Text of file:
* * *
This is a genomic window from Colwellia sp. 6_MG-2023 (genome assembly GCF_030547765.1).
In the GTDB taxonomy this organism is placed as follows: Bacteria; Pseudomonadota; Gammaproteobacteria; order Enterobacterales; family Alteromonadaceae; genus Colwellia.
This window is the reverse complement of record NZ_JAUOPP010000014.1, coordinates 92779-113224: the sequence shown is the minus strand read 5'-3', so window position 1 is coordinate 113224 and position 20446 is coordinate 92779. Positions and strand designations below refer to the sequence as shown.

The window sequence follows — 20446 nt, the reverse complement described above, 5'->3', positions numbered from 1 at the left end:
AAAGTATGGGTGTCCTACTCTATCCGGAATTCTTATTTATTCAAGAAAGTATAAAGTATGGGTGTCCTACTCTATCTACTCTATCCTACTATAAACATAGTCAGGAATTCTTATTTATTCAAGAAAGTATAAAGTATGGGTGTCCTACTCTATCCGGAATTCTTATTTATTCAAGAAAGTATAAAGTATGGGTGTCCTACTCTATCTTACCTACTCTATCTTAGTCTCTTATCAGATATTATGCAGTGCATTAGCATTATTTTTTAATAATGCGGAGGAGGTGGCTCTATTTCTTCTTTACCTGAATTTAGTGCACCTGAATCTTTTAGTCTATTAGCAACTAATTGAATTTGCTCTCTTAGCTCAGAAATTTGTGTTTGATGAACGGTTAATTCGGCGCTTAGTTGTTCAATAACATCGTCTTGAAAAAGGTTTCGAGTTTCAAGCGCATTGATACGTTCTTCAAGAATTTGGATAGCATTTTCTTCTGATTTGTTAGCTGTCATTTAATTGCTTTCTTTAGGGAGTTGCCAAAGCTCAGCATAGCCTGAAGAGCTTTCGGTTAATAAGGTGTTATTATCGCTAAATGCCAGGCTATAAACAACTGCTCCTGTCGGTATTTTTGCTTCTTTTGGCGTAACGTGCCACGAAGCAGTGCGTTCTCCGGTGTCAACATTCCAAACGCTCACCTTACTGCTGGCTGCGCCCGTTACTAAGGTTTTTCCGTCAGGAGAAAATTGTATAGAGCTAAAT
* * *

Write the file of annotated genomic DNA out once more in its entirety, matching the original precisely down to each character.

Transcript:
This is a genomic window from Colwellia sp. 6_MG-2023 (genome assembly GCF_030547765.1).
In the GTDB taxonomy this organism is placed as follows: Bacteria; Pseudomonadota; Gammaproteobacteria; order Enterobacterales; family Alteromonadaceae; genus Colwellia.
This window is the reverse complement of record NZ_JAUOPP010000014.1, coordinates 92779-113224: the sequence shown is the minus strand read 5'-3', so window position 1 is coordinate 113224 and position 20446 is coordinate 92779. Positions and strand designations below refer to the sequence as shown.

The window sequence follows — 20446 nt, the reverse complement described above, 5'->3', positions numbered from 1 at the left end:
AAAGTATGGGTGTCCTACTCTATCCGGAATTCTTATTTATTCAAGAAAGTATAAAGTATGGGTGTCCTACTCTATCTACTCTATCCTACTATAAACATAGTCAGGAATTCTTATTTATTCAAGAAAGTATAAAGTATGGGTGTCCTACTCTATCCGGAATTCTTATTTATTCAAGAAAGTATAAAGTATGGGTGTCCTACTCTATCTTACCTACTCTATCTTAGTCTCTTATCAGATATTATGCAGTGCATTAGCATTATTTTTTAATAATGCGGAGGAGGTGGCTCTATTTCTTCTTTACCTGAATTTAGTGCACCTGAATCTTTTAGTCTATTAGCAACTAATTGAATTTGCTCTCTTAGCTCAGAAATTTGTGTTTGATGAACGGTTAATTCGGCGCTTAGTTGTTCAATAACATCGTCTTGAAAAAGGTTTCGAGTTTCAAGCGCATTGATACGTTCTTCAAGAATTTGGATAGCATTTTCTTCTGATTTGTTAGCTGTCATTTAATTGCTTTCTTTAGGGAGTTGCCAAAGCTCAGCATAGCCTGAAGAGCTTTCGGTTAATAAGGTGTTATTATCGCTAAATGCCAGGCTATAAACAACTGCTCCTGTCGGTATTTTTGCTTCTTTTGGCGTAACGTGCCACGAAGCAGTGCGTTCTCCGGTGTCAACATTCCAAACGCTCACCTTACTGCTGGCTGCGCCCGTTACTAAGGTTTTTCCGTCAGGAGAAAATTGTATAGAGCTAAAT